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Hazards of Black Swans *April 3, 2013*

*Posted by larry in economics, Philosophy, Statistics.*

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Black Swan land = massive uncertainty = the domain of ignorance.

Black Swan event (or idea): highly improbable, massive impact, rationalized afterward. A Black Swan is so extreme that its probability distribution is unknown hence there is no ability to assess the risk of encountering it, and hence something of which we are ignorant until it occurs. It is possible to create a financial instrument whose behavior is completely unpredictable and hence whose risk is incalculable. A sufficient number of these in circulation could, under certain circumstances that can not be predicted in advance, trigger a Black Swan event.

Thin-tailed probability distributions give the likelihood of an extreme event too low a probability. Thick-tailed probability distributions provide a greater probability to the likelihood of extreme events. However, even the latter can not adequately handle Black Swan events. Here, we are at the limits of statistics. Thin-tailed: mild volatility at the extremes of the distribution; thick-tailed: harsh to unknown volatility at the extremes of the distribution.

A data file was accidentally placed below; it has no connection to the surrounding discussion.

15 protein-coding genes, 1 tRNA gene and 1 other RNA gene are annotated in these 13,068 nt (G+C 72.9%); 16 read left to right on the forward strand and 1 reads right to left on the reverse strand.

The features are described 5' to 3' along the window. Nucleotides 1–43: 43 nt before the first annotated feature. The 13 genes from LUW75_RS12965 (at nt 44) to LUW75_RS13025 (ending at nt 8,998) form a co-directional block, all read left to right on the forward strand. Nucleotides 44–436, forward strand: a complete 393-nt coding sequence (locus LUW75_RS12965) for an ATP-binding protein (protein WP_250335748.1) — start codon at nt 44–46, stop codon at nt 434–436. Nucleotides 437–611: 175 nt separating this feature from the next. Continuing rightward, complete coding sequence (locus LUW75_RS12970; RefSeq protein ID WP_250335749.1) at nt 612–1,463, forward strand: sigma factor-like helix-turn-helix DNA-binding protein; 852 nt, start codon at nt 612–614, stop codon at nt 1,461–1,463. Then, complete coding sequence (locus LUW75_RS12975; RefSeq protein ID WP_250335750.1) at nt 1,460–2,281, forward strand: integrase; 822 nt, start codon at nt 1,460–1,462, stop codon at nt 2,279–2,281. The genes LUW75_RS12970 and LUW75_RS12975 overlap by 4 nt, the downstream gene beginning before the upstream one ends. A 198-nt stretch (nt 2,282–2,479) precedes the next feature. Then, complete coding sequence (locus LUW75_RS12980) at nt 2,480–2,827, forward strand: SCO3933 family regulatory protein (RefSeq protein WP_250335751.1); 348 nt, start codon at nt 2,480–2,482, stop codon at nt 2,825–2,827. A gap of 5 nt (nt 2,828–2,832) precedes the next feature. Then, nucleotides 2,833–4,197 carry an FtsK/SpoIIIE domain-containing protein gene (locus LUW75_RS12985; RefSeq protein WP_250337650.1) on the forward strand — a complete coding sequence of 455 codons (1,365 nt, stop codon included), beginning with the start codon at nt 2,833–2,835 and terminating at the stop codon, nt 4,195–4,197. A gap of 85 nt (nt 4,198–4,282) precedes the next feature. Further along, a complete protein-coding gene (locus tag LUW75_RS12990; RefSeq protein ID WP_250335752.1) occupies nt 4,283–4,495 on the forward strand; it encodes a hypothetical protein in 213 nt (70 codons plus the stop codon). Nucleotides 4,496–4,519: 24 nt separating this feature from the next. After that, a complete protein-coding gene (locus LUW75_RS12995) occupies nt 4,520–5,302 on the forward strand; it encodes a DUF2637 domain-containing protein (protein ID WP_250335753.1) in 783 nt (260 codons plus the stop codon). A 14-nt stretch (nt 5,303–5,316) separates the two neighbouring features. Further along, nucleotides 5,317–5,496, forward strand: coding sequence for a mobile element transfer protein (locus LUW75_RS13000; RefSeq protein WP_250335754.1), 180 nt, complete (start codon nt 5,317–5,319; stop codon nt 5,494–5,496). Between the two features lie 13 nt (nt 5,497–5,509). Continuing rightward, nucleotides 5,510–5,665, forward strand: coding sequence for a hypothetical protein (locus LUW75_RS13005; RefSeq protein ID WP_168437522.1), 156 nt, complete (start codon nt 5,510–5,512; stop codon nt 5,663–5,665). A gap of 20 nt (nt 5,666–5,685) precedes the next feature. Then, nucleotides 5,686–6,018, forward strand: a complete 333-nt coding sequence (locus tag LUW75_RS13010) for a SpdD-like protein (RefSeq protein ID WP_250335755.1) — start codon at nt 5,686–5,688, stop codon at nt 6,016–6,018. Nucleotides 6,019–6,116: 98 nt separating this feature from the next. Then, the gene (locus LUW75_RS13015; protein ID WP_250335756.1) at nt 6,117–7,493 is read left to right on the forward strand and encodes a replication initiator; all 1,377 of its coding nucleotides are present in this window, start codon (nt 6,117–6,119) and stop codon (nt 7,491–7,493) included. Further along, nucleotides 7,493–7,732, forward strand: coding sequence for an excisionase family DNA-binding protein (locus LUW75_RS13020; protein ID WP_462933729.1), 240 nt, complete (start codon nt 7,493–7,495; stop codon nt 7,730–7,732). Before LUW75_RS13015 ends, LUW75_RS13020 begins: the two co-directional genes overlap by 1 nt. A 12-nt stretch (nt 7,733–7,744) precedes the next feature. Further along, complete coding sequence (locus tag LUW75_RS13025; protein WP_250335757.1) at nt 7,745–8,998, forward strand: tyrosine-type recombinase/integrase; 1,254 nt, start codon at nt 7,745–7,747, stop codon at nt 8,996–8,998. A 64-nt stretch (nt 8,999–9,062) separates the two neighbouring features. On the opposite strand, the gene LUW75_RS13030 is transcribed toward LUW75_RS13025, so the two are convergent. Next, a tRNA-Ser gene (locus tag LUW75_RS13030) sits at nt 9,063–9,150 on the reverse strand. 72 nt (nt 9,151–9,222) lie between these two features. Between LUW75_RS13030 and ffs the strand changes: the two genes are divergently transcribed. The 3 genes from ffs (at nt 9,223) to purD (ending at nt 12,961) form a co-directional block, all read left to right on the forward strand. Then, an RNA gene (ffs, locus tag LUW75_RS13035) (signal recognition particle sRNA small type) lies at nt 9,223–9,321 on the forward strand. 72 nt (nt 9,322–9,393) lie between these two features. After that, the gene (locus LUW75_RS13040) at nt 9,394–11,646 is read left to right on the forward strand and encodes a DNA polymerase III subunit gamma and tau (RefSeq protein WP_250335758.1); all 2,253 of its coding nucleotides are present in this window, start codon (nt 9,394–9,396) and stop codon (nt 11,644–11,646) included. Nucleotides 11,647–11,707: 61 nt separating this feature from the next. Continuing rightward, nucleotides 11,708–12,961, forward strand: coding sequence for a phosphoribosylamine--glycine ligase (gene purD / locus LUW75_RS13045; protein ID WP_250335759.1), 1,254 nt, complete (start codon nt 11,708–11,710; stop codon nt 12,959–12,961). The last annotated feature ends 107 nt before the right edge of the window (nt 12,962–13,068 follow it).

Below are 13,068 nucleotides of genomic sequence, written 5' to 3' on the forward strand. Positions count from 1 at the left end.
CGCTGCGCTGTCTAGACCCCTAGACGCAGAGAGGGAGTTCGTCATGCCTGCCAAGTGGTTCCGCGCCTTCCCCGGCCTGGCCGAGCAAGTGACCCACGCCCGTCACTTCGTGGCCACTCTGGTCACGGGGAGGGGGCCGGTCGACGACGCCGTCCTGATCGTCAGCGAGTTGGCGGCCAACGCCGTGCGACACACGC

Normal stocks reside in Mediocristan. The derivatives that put us in the red zone are the complex derivatives invented after the early 1970s subsequent to the initial round of deregulation. After the further deregulation of 1999, these types of derivatives went off the scale in terms of risk assessment and potential volatility. (“Mediocristan” must be understood in a Galtonian sense, that of the average. So, in Mediocristan, we are in average-land. Galton’s term, “regression to mediocrity” we interpret as “regression to the mean”.)

The derivative payoff domain lies of course in Extremistan. The payoffs are incredibly complicated and often impossible to assess before they are “traded”. Hence, I have dubbed them Schrödinger derivatives.

Distributions are descriptive and reflect real processes, so any planned alterations must be carried out in terms of the payoff matrix. Therefore, to eliminate as much as possible the hazardous effects of Black Swans, complex financial instruments, such as complex derivatives, could be banned completely or strictly limited in some way.

The only justification of a complex derivative and related synthetic financial instruments is income generation for the few. They do not, and can not, benefit the many, contrary to the claims of some of their advocates, for which there is no evidence. In fact, evidence exists to the contrary – the recent volatility in the price of oil, the run on the pound in the ’90s, the present global financial crisis. All were considered highly unlikely, all had massive impact. And in the last case, where there was, and still is, massive fraud, virtually no one has gone to jail, largely because the event has been rationalized for the benefit of the well-off. Were there many successful prosecutions, many wealthy investors would lose their shirts. Therefore, so far, everything is being done in order to ensure that this does not happen. Even to the disbenefit of society as a whole.

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